'A star fell from the sky the day we got Dolores O'Riordan': Thousands in Limerick pay respects to iconic singer

Áine Fitzgerald


Áine Fitzgerald



'A star fell from the sky the day we got Dolores O'Riordan': Thousands in Limerick pay respects to iconic singer

Carried by her devastated family, the remains of Dolores O'Riordan arrive at St Joseph's Church this Sunday PICTURE: LIAM BURKE/PRESS22

LAID out in an open casket with the motif of Our Lady at the Foot of the Cross carved into the oak at either end, a set of pearl rosary beads are threaded through the fingers of iconic rock star Dolores O’Riordan as she lies in repose at St Joseph’s Church in Limerick city this Sunday.

The body of the 46-year-old mother-of-three arrived in a hearse at the church on O’Connell Avenue at 12.10 under grey clouds.

The city is in mourning but the Limerick woman, who brought international attention to her home place thanks to her musical talents, is at peace.

“It’s very sad. The coffin is open - I’m not sure if people were expecting that and she looks so tiny - very peaceful, at rest,” comments Sheila Deegan, ‎Arts and Culture Officer, ‎Limerick City and County Council, on the steps of the church.

Hundreds of mourners from the city and county, all around Ireland and indeed from as far away as China, Spain and Costa Rica take baby steps up along the far left aisle of the Roman Catholic church where Dolores made her First Holy Communion and Confirmation.

The first photo they lay their eyes on, after signing the book of condolence, is a photo of Dolores meeting Pope John Paul II in 2001. Discreet posters at the church doors request that people refrain from taking photos inside the church, on their phones.

Undertakers from Cross’s Funeral Home stand vigil around red ropes which keep mourners a respectful distance from the remains of the global superstar who hailed from the small townland of Ballybricken.

Even death can’t dim the superstar quality of Dolores. A black glittery top peeps out from behind the frills of the casket’s shroud. Dark eyeshadow matches her raven hair. In front of the altar mourners bow their heads. Some say a prayer, some beat their breast, many a tear is shed.

In front of the casket stands a solitary bouquet. Yellow and red flowers.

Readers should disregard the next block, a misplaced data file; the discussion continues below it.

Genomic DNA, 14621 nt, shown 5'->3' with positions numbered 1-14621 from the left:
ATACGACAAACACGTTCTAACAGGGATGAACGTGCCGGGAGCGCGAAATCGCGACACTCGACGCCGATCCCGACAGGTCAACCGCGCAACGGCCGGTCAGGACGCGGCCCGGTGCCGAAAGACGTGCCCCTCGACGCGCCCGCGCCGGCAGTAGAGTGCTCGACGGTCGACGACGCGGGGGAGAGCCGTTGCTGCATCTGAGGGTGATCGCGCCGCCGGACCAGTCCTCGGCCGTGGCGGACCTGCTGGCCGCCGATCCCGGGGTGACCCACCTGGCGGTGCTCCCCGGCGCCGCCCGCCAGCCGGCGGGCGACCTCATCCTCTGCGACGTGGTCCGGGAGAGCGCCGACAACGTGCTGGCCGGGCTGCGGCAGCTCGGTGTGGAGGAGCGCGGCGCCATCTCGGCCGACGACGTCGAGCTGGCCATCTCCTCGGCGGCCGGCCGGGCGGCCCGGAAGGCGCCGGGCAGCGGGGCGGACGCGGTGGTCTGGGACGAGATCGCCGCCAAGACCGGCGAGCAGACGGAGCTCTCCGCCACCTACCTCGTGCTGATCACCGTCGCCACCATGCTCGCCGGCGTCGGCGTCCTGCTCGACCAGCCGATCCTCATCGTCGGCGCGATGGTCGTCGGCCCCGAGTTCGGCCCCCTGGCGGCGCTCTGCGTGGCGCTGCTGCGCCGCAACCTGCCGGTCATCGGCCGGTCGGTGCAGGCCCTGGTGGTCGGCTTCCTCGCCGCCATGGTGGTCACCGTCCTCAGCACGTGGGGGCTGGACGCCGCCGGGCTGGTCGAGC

“The song has ended but the memory lingers on,” the tribute from her Cranberries bandmates Noel, Mike and Fergal, reads.

The song that set her on the road to superstardom, Linger, plays out softly over two large speakers to the right of the altar.

Outside on the street the queue has increased 10-fold. Many Munster supporters make their way to pay their respects following the three-hour postponement of their side’s crunch European Champions Cup pool game with Castres Olympique. Heavy rainfall caused the delay.  

The clouds have stayed open over Kilmallock, Ballybricken and Limerick city all morning and continue to do so into the afternoon.

Well-known local faces among the umbrellas are Deputy Willie O’Dea and Deputy Jan O’Sullivan.

After today’s public reposal, Dolores’ body will be taken to Cross’s Funeral Home, Ballyneety, near her Ballybricken home, where she will lie in repose on Monday from 4pm to 8pm.

Her funeral Mass will take place at 11.30am on Tuesday in St Ailbe’s Church, Ballybricken, followed by a private burial in Caherelly cemetery. She will be buried next to her father Terence, who died in 2011.

Musician Emma Langford from Caherdavin arrives to pay her respects. With her is her mother Ina.

“I would have loved to have met her,” the young singer laments.

“I never got the chance. It would have been wonderful to have had a chat with her and heard about some of her experiences but she left a real legacy. Over the last few days I’ve had The Cranberries music on repeat and for the band, her family and the fans, the music will always be there - that beautiful reminder of what she did.”

Oonagh Kirby from Corbally emerges from the church with her great friend Carmel Savage from Parteen.

“First and foremost I am thinking, like all of us, of her mother Eileen and also of her children,” comments Oonagh.

“I remember she made a statement in recent years that she was 'The Queen of Limerick' and I thought it was a beautiful thing to say and that’s how the people of Limerick feel about her. She took on the world,” she added.

Carmel felt compelled to pay her respects to the singer who brought a touch of home to her life while in Australia.

“Twenty years ago I lived in Australia and all of the Australians loved Dolores and when they recognised my accent they would talk about Dolores O’Riordan. I’ve always loved her music - Linger and Zombie I suppose would be my favourites but I loved all of them really.”

For Oonagh, there is solace knowing the superstar is now at rest.

“A star fell from the sky the day we got Dolores and now that star is going to go back. Codladh Sámh (sleep tight) Dolores O’Riordan.”